Illustration of Disappearing-filament pyrometer

1901 Disappearing-filament pyrometer

The book of science

Tom Sharp

Ferdinand Kurlbaum, Ludwig Holborn, Harmon Northrup Morse thermometry Illustration of Disappearing-filament pyrometer

Disappearing-filament pyrometer

A hot filament at the focal plane of the objective lens of a Keplerian telescope, given a line of sight to a glowing hot object, was the first device that could measure temperatures over 1000°C. According to the rule that two objects at the same temperature emit the same black-body spectrum, the filament and the object have the same temperature when, focused on the hot object, and adjusting the current that heats the filament, the filament seems to disappear.

Ideal emissivity

An ideal black body emits the same energy at the same frequency as any other ideal black body in thermal equilibrium at the same temperature. Other than that, everything’s an imperfect black body, emitting radiation all the time, unless it’s as cold as absolute zero. You just can’t necessarily see its radiation.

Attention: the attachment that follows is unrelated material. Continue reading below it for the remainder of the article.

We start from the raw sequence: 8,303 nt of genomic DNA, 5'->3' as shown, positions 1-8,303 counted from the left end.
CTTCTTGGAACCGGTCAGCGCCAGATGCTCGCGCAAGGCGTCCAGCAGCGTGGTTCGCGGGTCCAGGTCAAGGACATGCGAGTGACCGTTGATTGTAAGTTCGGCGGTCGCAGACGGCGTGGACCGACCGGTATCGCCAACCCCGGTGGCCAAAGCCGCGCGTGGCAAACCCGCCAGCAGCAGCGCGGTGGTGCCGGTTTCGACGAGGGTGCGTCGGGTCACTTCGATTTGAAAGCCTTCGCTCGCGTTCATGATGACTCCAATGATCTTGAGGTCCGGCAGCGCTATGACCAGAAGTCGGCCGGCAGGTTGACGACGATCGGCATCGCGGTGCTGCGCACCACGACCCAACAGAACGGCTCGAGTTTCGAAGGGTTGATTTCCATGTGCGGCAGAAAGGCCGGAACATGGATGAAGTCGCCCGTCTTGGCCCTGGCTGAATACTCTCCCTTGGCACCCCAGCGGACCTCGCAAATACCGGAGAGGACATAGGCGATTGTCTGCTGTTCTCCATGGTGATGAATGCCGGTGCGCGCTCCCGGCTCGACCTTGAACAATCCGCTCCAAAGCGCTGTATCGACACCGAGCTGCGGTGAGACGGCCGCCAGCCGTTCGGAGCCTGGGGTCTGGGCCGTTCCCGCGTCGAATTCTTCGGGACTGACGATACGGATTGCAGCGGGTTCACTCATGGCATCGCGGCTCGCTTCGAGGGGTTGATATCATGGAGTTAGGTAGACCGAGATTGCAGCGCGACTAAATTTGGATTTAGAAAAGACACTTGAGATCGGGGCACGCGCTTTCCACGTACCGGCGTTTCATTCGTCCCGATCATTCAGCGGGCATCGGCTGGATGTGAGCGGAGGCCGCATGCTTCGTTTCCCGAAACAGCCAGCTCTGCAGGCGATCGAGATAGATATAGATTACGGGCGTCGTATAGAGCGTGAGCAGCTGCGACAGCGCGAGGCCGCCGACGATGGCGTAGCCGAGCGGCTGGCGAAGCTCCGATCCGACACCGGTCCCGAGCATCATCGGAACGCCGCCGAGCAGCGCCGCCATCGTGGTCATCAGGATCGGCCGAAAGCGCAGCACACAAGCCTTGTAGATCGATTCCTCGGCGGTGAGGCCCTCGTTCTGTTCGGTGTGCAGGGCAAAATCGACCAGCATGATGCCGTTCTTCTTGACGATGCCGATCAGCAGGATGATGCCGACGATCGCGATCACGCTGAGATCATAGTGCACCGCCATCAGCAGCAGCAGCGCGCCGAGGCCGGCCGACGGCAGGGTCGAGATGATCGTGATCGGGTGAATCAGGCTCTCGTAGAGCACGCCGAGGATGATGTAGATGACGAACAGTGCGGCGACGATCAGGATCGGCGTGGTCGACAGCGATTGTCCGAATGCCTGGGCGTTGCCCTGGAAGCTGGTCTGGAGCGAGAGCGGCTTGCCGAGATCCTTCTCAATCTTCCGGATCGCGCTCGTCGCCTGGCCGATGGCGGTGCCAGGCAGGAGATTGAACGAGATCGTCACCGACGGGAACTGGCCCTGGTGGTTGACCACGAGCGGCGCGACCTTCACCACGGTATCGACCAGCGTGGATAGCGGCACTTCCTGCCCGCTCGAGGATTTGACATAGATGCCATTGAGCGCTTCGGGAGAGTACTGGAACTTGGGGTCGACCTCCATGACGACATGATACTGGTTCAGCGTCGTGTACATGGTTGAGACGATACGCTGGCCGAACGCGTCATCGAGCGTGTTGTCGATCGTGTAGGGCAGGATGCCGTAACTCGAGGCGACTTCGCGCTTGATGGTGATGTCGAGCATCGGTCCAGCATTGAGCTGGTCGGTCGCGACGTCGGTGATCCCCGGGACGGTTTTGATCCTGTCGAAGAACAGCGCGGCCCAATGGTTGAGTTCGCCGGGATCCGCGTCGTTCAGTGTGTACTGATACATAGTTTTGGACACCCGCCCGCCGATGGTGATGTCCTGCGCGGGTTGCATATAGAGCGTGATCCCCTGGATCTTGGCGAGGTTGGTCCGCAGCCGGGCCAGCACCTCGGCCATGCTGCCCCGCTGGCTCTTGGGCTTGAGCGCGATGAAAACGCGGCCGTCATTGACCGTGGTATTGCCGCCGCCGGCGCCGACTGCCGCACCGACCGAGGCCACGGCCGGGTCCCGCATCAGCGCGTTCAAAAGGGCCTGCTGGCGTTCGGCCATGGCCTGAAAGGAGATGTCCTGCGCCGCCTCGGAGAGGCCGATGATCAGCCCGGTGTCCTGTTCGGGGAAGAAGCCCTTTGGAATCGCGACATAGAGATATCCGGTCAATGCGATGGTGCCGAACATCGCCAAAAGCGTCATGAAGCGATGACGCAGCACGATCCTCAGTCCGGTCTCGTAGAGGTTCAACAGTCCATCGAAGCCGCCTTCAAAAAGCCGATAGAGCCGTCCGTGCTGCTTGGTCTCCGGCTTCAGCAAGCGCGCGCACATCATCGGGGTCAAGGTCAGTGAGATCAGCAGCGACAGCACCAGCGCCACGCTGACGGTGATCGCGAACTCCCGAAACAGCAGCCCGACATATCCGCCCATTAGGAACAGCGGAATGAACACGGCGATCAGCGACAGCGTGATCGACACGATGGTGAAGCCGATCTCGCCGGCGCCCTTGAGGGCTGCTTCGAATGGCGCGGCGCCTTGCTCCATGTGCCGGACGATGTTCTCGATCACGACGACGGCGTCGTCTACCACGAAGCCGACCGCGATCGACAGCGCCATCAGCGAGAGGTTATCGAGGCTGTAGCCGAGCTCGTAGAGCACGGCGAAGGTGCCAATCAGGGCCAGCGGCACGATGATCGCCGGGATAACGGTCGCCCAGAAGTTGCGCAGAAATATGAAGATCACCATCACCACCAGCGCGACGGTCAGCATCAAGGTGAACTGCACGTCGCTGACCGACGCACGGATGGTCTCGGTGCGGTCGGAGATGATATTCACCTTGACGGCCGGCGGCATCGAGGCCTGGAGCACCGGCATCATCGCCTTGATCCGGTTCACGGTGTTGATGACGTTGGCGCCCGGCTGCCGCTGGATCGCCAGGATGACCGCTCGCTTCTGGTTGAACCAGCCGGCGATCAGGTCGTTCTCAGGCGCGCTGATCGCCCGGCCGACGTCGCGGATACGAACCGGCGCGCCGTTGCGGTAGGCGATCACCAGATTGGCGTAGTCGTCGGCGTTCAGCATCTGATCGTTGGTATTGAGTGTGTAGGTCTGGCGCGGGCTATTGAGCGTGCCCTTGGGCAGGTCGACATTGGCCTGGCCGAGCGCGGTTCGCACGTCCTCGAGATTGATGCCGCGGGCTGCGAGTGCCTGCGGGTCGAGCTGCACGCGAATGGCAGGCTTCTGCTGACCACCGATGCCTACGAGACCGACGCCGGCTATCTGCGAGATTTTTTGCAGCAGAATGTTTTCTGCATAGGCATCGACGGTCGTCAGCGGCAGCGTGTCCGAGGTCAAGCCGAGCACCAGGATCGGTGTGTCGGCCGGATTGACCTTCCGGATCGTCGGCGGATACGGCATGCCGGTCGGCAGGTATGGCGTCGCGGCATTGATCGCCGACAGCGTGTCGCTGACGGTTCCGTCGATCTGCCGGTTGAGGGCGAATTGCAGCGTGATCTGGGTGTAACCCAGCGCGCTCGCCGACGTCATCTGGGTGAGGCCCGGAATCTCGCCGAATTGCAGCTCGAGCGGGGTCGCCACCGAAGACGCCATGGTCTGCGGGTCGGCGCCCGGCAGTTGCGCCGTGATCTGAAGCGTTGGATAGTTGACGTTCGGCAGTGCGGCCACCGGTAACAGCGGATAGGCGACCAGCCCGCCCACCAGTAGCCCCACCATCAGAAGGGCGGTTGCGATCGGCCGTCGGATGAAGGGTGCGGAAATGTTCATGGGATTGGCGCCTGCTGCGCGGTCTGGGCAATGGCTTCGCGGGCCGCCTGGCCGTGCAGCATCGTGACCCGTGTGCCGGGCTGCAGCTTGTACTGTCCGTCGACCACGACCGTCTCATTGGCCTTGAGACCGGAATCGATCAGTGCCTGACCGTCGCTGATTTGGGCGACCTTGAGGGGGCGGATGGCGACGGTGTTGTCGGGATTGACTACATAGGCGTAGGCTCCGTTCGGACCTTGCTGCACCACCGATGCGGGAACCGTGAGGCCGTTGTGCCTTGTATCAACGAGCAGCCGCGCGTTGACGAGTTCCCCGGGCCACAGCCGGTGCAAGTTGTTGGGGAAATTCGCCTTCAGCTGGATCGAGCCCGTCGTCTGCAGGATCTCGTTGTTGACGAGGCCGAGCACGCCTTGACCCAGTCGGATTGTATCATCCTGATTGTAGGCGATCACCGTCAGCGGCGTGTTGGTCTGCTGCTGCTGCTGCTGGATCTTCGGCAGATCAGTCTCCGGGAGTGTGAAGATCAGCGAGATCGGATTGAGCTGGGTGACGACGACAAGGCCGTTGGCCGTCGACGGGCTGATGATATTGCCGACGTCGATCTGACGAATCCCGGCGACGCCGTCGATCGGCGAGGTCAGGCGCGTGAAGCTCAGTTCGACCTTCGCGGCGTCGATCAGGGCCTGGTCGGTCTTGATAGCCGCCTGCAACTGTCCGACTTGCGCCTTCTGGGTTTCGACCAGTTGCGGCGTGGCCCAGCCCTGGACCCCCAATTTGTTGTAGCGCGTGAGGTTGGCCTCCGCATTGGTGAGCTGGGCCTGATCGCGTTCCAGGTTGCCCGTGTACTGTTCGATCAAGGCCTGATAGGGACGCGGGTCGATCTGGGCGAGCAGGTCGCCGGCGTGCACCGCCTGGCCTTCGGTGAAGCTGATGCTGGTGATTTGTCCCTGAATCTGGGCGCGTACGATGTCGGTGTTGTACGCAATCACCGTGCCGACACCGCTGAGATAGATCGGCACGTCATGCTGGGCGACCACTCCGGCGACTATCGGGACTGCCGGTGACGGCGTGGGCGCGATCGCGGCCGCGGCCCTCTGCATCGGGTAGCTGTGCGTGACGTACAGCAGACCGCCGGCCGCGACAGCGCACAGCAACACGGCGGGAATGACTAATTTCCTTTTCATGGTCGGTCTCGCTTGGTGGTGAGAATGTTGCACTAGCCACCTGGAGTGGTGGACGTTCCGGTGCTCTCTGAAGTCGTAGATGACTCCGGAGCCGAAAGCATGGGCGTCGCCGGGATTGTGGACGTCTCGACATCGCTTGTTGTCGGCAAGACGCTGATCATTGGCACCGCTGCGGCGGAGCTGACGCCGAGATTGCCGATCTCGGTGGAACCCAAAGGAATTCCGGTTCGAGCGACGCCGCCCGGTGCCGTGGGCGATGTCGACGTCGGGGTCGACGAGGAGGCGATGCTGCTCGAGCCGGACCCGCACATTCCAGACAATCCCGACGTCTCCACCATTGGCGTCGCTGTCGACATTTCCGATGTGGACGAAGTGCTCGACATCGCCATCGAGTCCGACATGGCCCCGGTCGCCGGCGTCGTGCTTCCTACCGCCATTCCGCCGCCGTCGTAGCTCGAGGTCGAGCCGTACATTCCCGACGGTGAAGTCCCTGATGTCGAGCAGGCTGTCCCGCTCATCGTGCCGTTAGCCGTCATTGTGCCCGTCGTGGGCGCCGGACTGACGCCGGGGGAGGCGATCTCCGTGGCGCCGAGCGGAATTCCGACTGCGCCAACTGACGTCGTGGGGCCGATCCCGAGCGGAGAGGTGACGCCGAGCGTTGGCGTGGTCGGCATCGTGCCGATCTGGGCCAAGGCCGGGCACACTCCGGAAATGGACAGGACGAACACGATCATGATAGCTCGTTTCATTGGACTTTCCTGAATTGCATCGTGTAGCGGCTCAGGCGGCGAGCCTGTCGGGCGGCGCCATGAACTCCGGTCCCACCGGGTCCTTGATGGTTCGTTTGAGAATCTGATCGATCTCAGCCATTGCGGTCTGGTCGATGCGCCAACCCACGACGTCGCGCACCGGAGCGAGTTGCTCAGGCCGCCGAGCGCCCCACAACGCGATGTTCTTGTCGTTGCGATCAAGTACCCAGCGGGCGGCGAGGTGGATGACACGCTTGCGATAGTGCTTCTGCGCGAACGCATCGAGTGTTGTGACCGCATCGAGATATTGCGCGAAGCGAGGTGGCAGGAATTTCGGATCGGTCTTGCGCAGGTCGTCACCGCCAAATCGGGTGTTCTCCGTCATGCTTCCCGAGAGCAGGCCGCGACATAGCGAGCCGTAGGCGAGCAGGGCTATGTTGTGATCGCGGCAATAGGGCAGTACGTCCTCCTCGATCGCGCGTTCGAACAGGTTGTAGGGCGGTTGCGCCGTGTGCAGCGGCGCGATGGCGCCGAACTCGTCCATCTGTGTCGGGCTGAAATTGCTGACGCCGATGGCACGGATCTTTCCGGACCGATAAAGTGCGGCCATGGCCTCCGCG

Disappearing act

Alone in a darkened room, as in a box that reflects no light, you might see the heat rising from an extinguished candle, or a light-show moving slowly when you shut your eyes tightly. Although the room has disappeared, other senses tell you you remain in its space. When they left him alone in a sound-proof room, John Cage was alarmed by the rushing of his blood. There’s no reason to panic; nothing is gone except the light. Reason alone tells you the rabbit is back in the hat.

The disappearing-filament pyrometer is great for measuring the temperatures of objects that are so hot they glow, but it was not the first to determine temperatures at a distance. That honor goes to Langley’s bolometer.

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